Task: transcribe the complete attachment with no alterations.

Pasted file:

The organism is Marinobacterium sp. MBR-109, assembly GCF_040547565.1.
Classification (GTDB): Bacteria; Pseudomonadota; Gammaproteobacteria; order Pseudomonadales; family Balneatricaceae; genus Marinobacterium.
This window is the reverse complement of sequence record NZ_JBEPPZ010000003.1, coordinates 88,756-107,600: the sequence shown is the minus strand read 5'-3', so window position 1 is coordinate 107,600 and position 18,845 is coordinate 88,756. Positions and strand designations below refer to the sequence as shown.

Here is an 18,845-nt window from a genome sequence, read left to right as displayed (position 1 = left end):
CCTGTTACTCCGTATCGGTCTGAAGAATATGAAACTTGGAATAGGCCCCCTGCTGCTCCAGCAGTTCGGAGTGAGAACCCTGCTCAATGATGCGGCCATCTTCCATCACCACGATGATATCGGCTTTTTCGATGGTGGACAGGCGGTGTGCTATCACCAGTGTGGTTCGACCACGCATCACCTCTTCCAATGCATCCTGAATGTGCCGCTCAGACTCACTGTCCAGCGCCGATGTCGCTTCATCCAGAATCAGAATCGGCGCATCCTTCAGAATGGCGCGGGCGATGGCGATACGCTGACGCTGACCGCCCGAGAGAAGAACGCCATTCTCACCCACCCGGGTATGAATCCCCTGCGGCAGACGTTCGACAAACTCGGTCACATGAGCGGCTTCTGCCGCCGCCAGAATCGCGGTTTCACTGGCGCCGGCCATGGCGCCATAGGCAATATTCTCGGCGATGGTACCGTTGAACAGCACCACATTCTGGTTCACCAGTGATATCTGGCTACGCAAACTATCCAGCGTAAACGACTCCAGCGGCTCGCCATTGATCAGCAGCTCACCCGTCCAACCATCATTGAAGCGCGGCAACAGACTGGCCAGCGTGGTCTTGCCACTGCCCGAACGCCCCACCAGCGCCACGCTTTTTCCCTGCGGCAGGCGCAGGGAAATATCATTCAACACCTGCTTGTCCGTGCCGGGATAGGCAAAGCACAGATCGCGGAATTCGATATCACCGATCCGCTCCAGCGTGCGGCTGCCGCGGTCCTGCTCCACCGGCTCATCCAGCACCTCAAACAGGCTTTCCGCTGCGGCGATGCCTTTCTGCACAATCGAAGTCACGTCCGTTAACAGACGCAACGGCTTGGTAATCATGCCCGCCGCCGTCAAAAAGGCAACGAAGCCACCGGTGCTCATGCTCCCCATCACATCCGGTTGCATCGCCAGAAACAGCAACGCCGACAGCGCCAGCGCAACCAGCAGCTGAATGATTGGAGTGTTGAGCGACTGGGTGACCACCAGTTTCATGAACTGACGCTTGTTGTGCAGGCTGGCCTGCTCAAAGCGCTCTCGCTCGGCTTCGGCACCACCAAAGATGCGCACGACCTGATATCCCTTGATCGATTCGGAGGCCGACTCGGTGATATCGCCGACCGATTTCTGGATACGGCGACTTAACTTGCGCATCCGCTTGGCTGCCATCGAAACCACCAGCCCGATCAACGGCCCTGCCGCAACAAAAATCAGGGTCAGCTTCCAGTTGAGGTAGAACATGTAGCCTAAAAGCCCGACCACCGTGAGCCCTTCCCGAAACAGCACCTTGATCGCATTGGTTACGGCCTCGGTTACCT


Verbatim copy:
The organism is Marinobacterium sp. MBR-109, assembly GCF_040547565.1.
Classification (GTDB): Bacteria; Pseudomonadota; Gammaproteobacteria; order Pseudomonadales; family Balneatricaceae; genus Marinobacterium.
This window is the reverse complement of sequence record NZ_JBEPPZ010000003.1, coordinates 88,756-107,600: the sequence shown is the minus strand read 5'-3', so window position 1 is coordinate 107,600 and position 18,845 is coordinate 88,756. Positions and strand designations below refer to the sequence as shown.

Here is an 18,845-nt window from a genome sequence, read left to right as displayed (position 1 = left end):
CCTGTTACTCCGTATCGGTCTGAAGAATATGAAACTTGGAATAGGCCCCCTGCTGCTCCAGCAGTTCGGAGTGAGAACCCTGCTCAATGATGCGGCCATCTTCCATCACCACGATGATATCGGCTTTTTCGATGGTGGACAGGCGGTGTGCTATCACCAGTGTGGTTCGACCACGCATCACCTCTTCCAATGCATCCTGAATGTGCCGCTCAGACTCACTGTCCAGCGCCGATGTCGCTTCATCCAGAATCAGAATCGGCGCATCCTTCAGAATGGCGCGGGCGATGGCGATACGCTGACGCTGACCGCCCGAGAGAAGAACGCCATTCTCACCCACCCGGGTATGAATCCCCTGCGGCAGACGTTCGACAAACTCGGTCACATGAGCGGCTTCTGCCGCCGCCAGAATCGCGGTTTCACTGGCGCCGGCCATGGCGCCATAGGCAATATTCTCGGCGATGGTACCGTTGAACAGCACCACATTCTGGTTCACCAGTGATATCTGGCTACGCAAACTATCCAGCGTAAACGACTCCAGCGGCTCGCCATTGATCAGCAGCTCACCCGTCCAACCATCATTGAAGCGCGGCAACAGACTGGCCAGCGTGGTCTTGCCACTGCCCGAACGCCCCACCAGCGCCACGCTTTTTCCCTGCGGCAGGCGCAGGGAAATATCATTCAACACCTGCTTGTCCGTGCCGGGATAGGCAAAGCACAGATCGCGGAATTCGATATCACCGATCCGCTCCAGCGTGCGGCTGCCGCGGTCCTGCTCCACCGGCTCATCCAGCACCTCAAACAGGCTTTCCGCTGCGGCGATGCCTTTCTGCACAATCGAAGTCACGTCCGTTAACAGACGCAACGGCTTGGTAATCATGCCCGCCGCCGTCAAAAAGGCAACGAAGCCACCGGTGCTCATGCTCCCCATCACATCCGGTTGCATCGCCAGAAACAGCAACGCCGACAGCGCCAGCGCAACCAGCAGCTGAATGATTGGAGTGTTGAGCGACTGGGTGACCACCAGTTTCATGAACTGACGCTTGTTGTGCAGGCTGGCCTGCTCAAAGCGCTCTCGCTCGGCTTCGGCACCACCAAAGATGCGCACGACCTGATATCCCTTGATCGATTCGGAGGCCGACTCGGTGATATCGCCGACCGATTTCTGGATACGGCGACTTAACTTGCGCATCCGCTTGGCTGCCATCGAAACCACCAGCCCGATCAACGGCCCTGCCGCAACAAAAATCAGGGTCAGCTTCCAGTTGAGGTAGAACATGTAGCCTAAAAGCCCGACCACCGTGAGCCCTTCCCGAAACAGCACCTTGATCGCATTGGTTACGGCCTCGGTTACCT